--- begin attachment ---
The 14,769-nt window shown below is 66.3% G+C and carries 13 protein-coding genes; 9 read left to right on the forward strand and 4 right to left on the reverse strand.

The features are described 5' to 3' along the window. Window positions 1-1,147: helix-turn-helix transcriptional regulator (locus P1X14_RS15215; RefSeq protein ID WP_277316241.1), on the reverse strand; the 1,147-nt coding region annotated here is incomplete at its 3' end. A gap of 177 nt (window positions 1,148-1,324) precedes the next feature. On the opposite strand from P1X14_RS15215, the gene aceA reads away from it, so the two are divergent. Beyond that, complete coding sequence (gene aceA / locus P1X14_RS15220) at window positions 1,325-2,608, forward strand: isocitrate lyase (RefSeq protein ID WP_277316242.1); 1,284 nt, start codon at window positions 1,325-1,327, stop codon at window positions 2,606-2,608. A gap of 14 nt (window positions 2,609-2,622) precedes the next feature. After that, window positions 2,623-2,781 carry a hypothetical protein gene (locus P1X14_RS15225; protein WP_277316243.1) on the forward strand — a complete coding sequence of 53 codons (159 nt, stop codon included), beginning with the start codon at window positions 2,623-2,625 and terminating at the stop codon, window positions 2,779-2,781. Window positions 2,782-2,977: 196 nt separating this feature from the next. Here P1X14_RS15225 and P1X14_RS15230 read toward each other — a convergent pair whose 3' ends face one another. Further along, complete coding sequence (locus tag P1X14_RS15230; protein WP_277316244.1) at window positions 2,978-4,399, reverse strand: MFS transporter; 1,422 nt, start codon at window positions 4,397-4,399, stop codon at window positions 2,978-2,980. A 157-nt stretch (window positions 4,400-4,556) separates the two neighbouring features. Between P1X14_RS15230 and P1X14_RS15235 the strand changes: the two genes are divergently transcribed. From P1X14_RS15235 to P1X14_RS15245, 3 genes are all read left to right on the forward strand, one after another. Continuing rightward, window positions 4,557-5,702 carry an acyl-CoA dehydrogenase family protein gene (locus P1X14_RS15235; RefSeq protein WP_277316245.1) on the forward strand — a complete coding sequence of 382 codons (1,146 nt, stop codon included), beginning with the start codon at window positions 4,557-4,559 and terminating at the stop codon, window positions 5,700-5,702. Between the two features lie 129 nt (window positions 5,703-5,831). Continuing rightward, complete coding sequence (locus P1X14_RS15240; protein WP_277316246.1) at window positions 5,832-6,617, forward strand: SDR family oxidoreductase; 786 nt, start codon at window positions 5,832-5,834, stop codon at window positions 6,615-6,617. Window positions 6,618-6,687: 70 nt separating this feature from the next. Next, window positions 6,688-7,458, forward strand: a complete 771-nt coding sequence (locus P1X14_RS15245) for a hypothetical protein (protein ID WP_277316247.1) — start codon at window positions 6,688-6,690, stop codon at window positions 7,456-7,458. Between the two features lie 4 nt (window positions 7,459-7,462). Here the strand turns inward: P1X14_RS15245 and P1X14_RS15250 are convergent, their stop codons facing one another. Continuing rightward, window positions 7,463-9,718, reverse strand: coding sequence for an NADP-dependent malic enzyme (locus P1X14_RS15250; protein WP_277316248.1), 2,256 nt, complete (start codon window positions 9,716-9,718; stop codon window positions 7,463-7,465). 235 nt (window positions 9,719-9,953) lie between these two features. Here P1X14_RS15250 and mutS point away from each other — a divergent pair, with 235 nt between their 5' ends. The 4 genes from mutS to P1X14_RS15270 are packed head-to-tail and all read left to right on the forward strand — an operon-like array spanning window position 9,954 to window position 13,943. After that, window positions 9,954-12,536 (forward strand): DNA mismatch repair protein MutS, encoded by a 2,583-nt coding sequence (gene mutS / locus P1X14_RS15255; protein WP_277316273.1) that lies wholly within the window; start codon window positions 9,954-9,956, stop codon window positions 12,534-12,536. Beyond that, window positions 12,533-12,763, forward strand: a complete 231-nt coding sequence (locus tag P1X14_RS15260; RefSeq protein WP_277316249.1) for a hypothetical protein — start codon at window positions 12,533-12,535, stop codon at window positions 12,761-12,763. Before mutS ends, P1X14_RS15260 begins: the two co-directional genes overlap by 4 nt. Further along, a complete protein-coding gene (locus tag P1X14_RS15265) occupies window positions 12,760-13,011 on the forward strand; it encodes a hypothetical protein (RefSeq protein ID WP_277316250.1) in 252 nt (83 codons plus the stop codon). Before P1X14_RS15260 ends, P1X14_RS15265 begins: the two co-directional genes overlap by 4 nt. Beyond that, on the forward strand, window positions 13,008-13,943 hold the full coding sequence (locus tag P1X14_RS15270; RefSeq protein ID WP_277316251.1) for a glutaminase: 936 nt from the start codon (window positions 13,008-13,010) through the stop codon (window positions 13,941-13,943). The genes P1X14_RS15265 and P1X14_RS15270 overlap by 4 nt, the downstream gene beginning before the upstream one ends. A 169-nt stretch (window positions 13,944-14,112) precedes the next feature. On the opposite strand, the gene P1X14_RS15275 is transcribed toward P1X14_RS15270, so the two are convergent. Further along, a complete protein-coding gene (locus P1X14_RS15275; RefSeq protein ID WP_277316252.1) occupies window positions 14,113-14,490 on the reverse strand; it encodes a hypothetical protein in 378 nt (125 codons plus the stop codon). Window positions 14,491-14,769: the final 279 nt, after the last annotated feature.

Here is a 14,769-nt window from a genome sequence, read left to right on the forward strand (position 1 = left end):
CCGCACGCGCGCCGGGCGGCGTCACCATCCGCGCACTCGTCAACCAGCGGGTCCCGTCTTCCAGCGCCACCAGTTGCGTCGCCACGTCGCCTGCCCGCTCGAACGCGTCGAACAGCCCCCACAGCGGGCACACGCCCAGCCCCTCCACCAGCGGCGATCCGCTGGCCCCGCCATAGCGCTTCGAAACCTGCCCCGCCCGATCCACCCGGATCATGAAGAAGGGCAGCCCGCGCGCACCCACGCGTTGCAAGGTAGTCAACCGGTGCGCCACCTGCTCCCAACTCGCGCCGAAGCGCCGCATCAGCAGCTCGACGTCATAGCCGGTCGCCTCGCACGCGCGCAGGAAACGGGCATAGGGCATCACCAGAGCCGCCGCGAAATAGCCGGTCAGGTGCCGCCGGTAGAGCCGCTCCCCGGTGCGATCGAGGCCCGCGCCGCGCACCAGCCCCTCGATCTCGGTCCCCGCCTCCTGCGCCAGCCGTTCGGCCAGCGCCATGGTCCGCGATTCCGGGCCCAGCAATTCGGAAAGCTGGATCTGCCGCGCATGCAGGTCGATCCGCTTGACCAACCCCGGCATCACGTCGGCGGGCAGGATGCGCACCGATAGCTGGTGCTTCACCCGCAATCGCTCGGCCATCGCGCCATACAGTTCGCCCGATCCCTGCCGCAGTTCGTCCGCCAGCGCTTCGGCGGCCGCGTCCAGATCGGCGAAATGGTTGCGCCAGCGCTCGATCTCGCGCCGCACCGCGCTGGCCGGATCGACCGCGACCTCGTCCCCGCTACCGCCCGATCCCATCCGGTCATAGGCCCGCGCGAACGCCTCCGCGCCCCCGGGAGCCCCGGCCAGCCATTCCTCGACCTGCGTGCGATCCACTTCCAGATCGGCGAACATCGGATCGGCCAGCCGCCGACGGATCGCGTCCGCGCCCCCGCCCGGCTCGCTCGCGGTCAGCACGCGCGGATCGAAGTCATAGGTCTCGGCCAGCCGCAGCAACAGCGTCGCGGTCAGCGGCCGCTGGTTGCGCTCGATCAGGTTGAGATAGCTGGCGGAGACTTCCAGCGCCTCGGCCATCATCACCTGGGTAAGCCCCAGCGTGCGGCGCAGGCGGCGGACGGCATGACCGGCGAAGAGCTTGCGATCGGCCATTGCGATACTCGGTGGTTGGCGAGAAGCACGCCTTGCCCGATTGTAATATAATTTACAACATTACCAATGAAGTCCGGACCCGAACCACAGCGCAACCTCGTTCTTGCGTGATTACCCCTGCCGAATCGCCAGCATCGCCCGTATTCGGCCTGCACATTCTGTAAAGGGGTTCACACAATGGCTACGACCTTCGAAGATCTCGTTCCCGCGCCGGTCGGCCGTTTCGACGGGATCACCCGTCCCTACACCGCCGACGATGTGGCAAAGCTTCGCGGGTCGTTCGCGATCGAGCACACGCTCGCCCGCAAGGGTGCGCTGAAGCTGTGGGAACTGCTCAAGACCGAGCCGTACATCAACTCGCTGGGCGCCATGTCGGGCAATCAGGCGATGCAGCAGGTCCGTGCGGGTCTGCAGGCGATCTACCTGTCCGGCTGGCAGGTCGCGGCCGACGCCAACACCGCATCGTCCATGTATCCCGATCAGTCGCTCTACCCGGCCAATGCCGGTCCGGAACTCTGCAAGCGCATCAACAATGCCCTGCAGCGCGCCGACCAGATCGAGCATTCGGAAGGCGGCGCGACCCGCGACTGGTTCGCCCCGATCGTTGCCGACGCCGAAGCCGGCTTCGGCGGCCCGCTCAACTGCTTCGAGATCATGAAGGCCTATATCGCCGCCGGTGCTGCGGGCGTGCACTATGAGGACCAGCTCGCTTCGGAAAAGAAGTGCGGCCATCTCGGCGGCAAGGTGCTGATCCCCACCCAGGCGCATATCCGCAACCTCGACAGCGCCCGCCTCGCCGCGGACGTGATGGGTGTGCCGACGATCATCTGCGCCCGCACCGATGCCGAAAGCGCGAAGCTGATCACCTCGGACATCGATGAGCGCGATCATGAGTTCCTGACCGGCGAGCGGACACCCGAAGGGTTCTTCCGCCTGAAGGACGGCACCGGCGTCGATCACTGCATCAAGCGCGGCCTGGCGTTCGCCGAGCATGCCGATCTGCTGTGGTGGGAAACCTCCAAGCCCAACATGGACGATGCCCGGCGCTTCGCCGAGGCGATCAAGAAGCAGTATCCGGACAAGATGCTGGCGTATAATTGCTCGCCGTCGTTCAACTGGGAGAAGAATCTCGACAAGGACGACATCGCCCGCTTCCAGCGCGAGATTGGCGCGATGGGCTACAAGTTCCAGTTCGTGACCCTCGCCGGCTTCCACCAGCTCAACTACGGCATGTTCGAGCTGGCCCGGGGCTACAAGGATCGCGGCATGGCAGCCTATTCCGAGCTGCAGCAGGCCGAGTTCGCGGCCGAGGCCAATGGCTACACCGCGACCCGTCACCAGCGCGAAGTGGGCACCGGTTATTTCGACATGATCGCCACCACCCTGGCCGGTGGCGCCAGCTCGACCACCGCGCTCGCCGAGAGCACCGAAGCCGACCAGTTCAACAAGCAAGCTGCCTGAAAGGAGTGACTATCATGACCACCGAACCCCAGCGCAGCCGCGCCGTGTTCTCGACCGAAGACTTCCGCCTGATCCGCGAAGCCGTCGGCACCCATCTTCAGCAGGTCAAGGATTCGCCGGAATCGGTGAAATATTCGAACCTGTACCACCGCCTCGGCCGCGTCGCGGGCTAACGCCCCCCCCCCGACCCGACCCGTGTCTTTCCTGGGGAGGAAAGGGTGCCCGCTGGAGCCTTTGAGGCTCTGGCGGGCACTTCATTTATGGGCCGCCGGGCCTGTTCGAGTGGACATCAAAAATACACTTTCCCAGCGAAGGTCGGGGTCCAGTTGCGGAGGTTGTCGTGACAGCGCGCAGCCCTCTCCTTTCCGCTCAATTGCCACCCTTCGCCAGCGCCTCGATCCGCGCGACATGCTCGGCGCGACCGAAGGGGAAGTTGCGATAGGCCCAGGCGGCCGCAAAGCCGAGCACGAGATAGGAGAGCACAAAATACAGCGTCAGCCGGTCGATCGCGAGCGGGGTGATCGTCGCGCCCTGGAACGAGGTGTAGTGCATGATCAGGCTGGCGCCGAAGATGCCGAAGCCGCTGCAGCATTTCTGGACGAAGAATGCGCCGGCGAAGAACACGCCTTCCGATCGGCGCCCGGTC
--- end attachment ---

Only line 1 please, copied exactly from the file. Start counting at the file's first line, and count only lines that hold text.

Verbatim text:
The 14,769-nt window shown below is 66.3% G+C and carries 13 protein-coding genes; 9 read left to right on the forward strand and 4 right to left on the reverse strand.